Deepavali meaning a ‘series of light’, we say, is the triumph of good over evil and of right over wrong. Traditionally, this festival widely celebrated in India across communities, is a time of family bonding, conversations and thinking beyond oneself.
Lamps are lit, sweets made, shared and savored, gifts exchanged and relationships nurtured.
However over the recent years, this auspicious day has also turned out to be a strain on living standards. Rather than goodness prevailing, there are signs of distress on the things that we value – people, animals and the environment.
Use oil Diyas instead of candles
Diyas can be re-used multiple times and are made from earth-friendly material.
Make your rangoli with flowers, natural colours or rice flour
Kolams or rangoli was a way of sharing our food and life with insects and birds.…
What are the benefits of green living? Maybe we start with recycling, then think about installing a solar water heater. Maybe we even put in a rainwater tank or photo-voltaic solar panels.
Living green means we are passionate about preserving the planet for future generations. This is also a healthier way to live, with long-term cost savings.
Within the home, using sustainable materials helps us to conserve our surroundings. When shopping, we’ll also play our part:
- Buy local: This means that less transportation of goods over long distances was required.
- Honey: Be sure to check for a badger-friendly label.
- Vegetables: Buy fresh, loose fruit and vegetables (which uses far less packaging)
- Buy only what is needed, so there is no waste.
A stove which uses a combination of electricity and gas reduces reliance on the grid. Even when using a photovoltaic solar energy system, the weather may be overcast for an extended period.
One is able to cook or boil water for tea or coffee even when electricity is unavailable – no hauling out the portable stove or having to wait it out until the lights come back. This leads to comfort and convenience.
Cost-saving benefits are also enjoyed. One remains unaffected by electricity price hikes and we do not have to use and pay for electricity.
It’s also easier to control temperatures with gas cooking. With a simple twist of the dial, lowering or raising the temperature instantly, is entirely possible. …
Reusing or repurposing products is cost effective, besides being a green idea. When buying products, one needs to be choosy. Those products that are made from recycled material and which are recyclable themselves are preferable.
- Conserves natural resources
- Reduces greenhouse gas emissions by reducing the waste that goes to landfills and the amount of waste that is incinerated.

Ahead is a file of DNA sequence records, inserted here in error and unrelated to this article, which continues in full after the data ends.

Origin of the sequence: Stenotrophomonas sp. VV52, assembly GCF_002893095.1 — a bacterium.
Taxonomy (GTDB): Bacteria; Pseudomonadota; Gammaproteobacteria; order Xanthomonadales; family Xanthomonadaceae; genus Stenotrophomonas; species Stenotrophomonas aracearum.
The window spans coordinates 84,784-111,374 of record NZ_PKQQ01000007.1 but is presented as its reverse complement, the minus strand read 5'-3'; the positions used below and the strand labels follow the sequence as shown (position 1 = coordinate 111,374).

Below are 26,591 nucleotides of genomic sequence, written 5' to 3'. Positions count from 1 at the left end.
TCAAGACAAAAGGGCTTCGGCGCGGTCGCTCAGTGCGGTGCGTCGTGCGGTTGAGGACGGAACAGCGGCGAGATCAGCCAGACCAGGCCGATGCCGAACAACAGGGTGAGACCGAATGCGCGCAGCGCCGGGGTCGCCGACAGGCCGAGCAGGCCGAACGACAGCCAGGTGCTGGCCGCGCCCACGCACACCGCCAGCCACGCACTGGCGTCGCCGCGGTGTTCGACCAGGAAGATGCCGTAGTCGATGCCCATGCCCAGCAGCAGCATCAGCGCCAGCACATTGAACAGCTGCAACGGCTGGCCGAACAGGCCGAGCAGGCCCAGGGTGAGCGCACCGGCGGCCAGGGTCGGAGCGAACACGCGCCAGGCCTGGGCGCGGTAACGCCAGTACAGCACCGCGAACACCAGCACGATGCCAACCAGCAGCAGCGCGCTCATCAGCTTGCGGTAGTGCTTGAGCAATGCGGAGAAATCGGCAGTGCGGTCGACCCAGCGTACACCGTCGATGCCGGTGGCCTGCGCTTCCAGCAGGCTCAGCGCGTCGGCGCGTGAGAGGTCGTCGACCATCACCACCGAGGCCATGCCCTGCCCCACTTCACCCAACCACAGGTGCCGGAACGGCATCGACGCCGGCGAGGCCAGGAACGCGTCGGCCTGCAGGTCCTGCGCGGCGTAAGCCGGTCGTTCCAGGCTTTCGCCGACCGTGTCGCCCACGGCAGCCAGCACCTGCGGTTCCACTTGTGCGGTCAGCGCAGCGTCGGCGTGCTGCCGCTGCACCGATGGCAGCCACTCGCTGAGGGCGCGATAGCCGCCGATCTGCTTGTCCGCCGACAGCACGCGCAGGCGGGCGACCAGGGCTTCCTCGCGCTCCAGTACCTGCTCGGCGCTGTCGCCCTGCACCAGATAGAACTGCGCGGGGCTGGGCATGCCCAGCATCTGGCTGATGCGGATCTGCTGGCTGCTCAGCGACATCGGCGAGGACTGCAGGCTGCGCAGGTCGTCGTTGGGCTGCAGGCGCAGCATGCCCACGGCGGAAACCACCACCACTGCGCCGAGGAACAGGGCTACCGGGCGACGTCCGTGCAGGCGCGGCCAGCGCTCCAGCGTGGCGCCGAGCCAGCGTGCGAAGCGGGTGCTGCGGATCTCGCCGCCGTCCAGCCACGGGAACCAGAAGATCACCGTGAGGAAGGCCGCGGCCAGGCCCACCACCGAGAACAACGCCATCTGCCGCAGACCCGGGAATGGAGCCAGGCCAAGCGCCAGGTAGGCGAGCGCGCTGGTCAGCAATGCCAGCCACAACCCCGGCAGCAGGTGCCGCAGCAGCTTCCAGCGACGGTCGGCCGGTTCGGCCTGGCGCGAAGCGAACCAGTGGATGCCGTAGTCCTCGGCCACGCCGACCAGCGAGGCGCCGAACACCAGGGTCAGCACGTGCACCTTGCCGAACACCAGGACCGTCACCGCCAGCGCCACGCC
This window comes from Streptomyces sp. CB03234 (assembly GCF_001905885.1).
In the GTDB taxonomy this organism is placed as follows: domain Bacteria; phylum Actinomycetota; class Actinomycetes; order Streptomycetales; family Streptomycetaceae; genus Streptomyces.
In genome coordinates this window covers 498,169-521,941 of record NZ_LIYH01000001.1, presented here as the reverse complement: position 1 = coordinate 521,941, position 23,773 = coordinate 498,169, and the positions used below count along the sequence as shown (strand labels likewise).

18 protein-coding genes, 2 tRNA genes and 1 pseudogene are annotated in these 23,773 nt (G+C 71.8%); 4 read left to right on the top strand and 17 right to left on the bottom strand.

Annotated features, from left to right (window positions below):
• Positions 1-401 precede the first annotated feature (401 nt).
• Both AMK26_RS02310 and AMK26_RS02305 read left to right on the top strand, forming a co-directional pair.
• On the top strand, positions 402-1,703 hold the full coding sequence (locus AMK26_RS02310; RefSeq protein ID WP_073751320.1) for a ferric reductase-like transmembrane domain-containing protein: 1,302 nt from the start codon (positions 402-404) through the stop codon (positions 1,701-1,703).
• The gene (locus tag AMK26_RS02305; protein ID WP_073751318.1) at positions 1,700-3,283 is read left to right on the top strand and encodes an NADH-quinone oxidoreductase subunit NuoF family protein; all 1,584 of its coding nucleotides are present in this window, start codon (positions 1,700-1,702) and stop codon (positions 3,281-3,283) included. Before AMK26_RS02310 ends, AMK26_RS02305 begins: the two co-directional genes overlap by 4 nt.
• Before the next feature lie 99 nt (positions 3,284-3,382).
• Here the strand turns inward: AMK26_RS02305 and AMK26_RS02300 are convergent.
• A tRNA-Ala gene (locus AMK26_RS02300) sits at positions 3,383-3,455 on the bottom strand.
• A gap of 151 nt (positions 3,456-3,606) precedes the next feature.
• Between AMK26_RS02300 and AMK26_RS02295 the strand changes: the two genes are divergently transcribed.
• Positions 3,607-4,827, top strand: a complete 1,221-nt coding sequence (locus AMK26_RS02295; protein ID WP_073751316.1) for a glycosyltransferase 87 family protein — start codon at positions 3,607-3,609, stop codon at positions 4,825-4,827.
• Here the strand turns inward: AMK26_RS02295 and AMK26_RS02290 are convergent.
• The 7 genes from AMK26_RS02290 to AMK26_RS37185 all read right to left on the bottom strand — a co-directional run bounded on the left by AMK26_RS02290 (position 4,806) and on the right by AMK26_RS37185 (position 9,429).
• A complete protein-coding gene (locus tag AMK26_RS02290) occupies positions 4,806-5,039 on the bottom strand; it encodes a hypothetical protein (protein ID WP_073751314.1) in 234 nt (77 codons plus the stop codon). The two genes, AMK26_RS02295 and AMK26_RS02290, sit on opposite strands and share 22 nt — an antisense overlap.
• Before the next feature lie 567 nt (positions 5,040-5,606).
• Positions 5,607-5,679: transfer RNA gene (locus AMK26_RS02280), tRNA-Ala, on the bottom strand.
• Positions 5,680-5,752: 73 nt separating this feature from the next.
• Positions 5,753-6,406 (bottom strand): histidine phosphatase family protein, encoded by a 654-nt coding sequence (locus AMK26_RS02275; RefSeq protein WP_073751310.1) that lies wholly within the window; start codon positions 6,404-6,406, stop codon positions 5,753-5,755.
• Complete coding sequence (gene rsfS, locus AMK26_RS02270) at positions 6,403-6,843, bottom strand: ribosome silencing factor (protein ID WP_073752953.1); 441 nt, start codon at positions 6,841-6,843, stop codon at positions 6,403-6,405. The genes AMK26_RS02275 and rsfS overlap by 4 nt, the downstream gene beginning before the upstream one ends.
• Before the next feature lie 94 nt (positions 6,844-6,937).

- Saves energy
- Creates jobs
Plastic doesn’t decompose, which makes it a problem for landfills. It’s best to check which kinds of plastic are accepted by recycling centres.
Plastic products are given different numbers for recycling purposes:
- #1 (PET) – bottles
- #2 (HDPE) – used in opaque packaging containers
- #3 (PVC) – used in toys and window blinds
- #4 (LDPE) – used in grocery bags
- #5 (PP) – used in yoghurt and butter tubs and baby bottles
- #6 (PS) – used in Styrofoam and CD cases
- #7 (O) – may be mixed plastics
So when green at heart, consider recycling.…
Use the following household items:
- Lemon: is useful against most household bacteria and leaves a pleasant fragrance.
- White Vinegar: cuts through grease and gets rid of mildew and odours.
- Cornstarch: is used to clean windows and carpets.
- Borax: cleans, deodorises and disinfects.
Making Cleaning Solutions:
All-purpose cleaner: Mix a ½ cup of vinegar and 2 teaspoons of borax into 2 litres of water. Use to clean the shower, bathroom chrome fittings and windows.
Air Freshener: Having pot plants inside the house reduces odours inside the home.
Bathroom mould: Mix 1 part hydrogen peroxide (3%) with 2 parts water and spray onto the mould. Wait at least an hour before using the bathroom after spraying.
Carpet stains: Mix equal parts of white vinegar and water and spray onto the stains. …
Eco-Sabbath: Once a week, for an hour or other set time period, don’t use any man-made resources – no buying, using electricity or answering your phone.
Replace your disposables: When these run out (razors, batteries, etc), replace them with reusable materials.
Buy used goods: Furniture, such as tables in good condition, costs a fraction of the price of new.
Make your own resources: Where possible, making your own goods reduces waste. Make gift bags out of old cereal boxes and cover with old gift-wrap.
Share: Share books, magazines, newspapers and games between friends and neighbours.
Use less paper (including paper towels): Store used kitchen swabs in a small container in the kitchen before washing and reusing.
Let’s look at ways in which we save money.
The kitchen and bathroom are the best places to start saving water:
- Purchase water-efficient appliances when looking to replace existing ones.
- Don’t be tempted to use dishwashers and washing machines before a full load is created.
- Plug the sink when washing dishes or vegetables and reuse this water.
- When waiting for hot water to come out of the tap, collect the cold water that comes out at first, for use in other areas.
- Install an aerator – when attached to end of the tap, less water will be used, with the same effect.
- Avoid using central heating and under-floor heating. Consider putting in carpets or wooden flooring instead of tiles.